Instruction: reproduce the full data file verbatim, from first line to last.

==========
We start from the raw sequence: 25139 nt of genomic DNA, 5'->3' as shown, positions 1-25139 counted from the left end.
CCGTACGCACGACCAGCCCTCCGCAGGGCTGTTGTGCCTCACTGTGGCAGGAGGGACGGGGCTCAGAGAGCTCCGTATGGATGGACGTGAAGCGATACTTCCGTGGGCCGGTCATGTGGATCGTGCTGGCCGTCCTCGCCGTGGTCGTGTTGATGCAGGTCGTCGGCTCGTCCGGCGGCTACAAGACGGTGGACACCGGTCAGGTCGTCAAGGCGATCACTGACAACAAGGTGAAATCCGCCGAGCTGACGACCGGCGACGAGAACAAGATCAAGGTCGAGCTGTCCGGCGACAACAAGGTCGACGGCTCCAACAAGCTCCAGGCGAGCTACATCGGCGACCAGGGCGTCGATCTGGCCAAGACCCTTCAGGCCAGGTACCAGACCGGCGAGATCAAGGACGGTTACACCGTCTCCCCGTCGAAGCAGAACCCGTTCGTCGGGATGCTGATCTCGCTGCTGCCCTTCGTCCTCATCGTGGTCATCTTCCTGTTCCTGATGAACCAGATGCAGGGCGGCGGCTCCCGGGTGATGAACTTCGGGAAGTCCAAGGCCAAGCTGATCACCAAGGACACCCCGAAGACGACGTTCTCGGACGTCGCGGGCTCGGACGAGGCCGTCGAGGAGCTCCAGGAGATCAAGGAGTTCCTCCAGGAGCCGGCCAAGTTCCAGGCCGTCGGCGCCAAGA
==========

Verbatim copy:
We start from the raw sequence: 25139 nt of genomic DNA, 5'->3' as shown, positions 1-25139 counted from the left end.
CCGTACGCACGACCAGCCCTCCGCAGGGCTGTTGTGCCTCACTGTGGCAGGAGGGACGGGGCTCAGAGAGCTCCGTATGGATGGACGTGAAGCGATACTTCCGTGGGCCGGTCATGTGGATCGTGCTGGCCGTCCTCGCCGTGGTCGTGTTGATGCAGGTCGTCGGCTCGTCCGGCGGCTACAAGACGGTGGACACCGGTCAGGTCGTCAAGGCGATCACTGACAACAAGGTGAAATCCGCCGAGCTGACGACCGGCGACGAGAACAAGATCAAGGTCGAGCTGTCCGGCGACAACAAGGTCGACGGCTCCAACAAGCTCCAGGCGAGCTACATCGGCGACCAGGGCGTCGATCTGGCCAAGACCCTTCAGGCCAGGTACCAGACCGGCGAGATCAAGGACGGTTACACCGTCTCCCCGTCGAAGCAGAACCCGTTCGTCGGGATGCTGATCTCGCTGCTGCCCTTCGTCCTCATCGTGGTCATCTTCCTGTTCCTGATGAACCAGATGCAGGGCGGCGGCTCCCGGGTGATGAACTTCGGGAAGTCCAAGGCCAAGCTGATCACCAAGGACACCCCGAAGACGACGTTCTCGGACGTCGCGGGCTCGGACGAGGCCGTCGAGGAGCTCCAGGAGATCAAGGAGTTCCTCCAGGAGCCGGCCAAGTTCCAGGCCGTCGGCGCCAAGA